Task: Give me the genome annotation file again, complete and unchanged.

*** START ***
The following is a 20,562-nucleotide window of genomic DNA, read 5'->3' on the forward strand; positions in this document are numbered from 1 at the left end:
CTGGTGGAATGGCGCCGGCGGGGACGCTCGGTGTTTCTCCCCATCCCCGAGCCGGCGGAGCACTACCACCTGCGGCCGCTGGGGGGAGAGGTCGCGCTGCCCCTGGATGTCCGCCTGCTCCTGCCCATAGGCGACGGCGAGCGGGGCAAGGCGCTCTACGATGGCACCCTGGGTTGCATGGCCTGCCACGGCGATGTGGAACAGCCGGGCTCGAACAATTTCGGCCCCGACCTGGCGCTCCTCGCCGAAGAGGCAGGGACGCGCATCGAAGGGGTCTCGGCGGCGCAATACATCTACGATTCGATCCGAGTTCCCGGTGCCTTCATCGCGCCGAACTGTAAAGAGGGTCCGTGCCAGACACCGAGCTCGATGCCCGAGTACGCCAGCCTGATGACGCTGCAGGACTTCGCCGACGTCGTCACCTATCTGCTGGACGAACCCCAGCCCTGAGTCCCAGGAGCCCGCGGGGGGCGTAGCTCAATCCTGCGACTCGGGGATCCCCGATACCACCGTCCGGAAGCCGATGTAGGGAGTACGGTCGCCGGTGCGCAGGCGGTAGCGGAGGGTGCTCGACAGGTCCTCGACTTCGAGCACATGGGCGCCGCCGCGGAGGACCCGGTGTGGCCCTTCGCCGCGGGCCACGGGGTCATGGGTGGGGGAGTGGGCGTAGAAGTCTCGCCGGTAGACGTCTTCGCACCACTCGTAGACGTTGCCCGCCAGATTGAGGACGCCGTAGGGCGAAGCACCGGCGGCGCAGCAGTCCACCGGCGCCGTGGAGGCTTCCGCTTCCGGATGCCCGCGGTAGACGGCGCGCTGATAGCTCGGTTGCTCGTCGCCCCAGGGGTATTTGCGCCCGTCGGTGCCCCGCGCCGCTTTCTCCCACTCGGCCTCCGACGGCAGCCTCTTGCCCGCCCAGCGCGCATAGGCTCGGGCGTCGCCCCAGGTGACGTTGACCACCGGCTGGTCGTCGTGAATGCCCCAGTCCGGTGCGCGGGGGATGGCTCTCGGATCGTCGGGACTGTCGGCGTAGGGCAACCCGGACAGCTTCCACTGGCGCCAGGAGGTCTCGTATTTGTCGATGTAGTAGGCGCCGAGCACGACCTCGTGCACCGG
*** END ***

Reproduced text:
The following is a 20,562-nucleotide window of genomic DNA, read 5'->3' on the forward strand; positions in this document are numbered from 1 at the left end:
CTGGTGGAATGGCGCCGGCGGGGACGCTCGGTGTTTCTCCCCATCCCCGAGCCGGCGGAGCACTACCACCTGCGGCCGCTGGGGGGAGAGGTCGCGCTGCCCCTGGATGTCCGCCTGCTCCTGCCCATAGGCGACGGCGAGCGGGGCAAGGCGCTCTACGATGGCACCCTGGGTTGCATGGCCTGCCACGGCGATGTGGAACAGCCGGGCTCGAACAATTTCGGCCCCGACCTGGCGCTCCTCGCCGAAGAGGCAGGGACGCGCATCGAAGGGGTCTCGGCGGCGCAATACATCTACGATTCGATCCGAGTTCCCGGTGCCTTCATCGCGCCGAACTGTAAAGAGGGTCCGTGCCAGACACCGAGCTCGATGCCCGAGTACGCCAGCCTGATGACGCTGCAGGACTTCGCCGACGTCGTCACCTATCTGCTGGACGAACCCCAGCCCTGAGTCCCAGGAGCCCGCGGGGGGCGTAGCTCAATCCTGCGACTCGGGGATCCCCGATACCACCGTCCGGAAGCCGATGTAGGGAGTACGGTCGCCGGTGCGCAGGCGGTAGCGGAGGGTGCTCGACAGGTCCTCGACTTCGAGCACATGGGCGCCGCCGCGGAGGACCCGGTGTGGCCCTTCGCCGCGGGCCACGGGGTCATGGGTGGGGGAGTGGGCGTAGAAGTCTCGCCGGTAGACGTCTTCGCACCACTCGTAGACGTTGCCCGCCAGATTGAGGACGCCGTAGGGCGAAGCACCGGCGGCGCAGCAGTCCACCGGCGCCGTGGAGGCTTCCGCTTCCGGATGCCCGCGGTAGACGGCGCGCTGATAGCTCGGTTGCTCGTCGCCCCAGGGGTATTTGCGCCCGTCGGTGCCCCGCGCCGCTTTCTCCCACTCGGCCTCCGACGGCAGCCTCTTGCCCGCCCAGCGCGCATAGGCTCGGGCGTCGCCCCAGGTGACGTTGACCACCGGCTGGTCGTCGTGAATGCCCCAGTCCGGTGCGCGGGGGATGGCTCTCGGATCGTCGGGACTGTCGGCGTAGGGCAACCCGGACAGCTTCCACTGGCGCCAGGAGGTCTCGTATTTGTCGATGTAGTAGGCGCCGAGCACGACCTCGTGCACCGG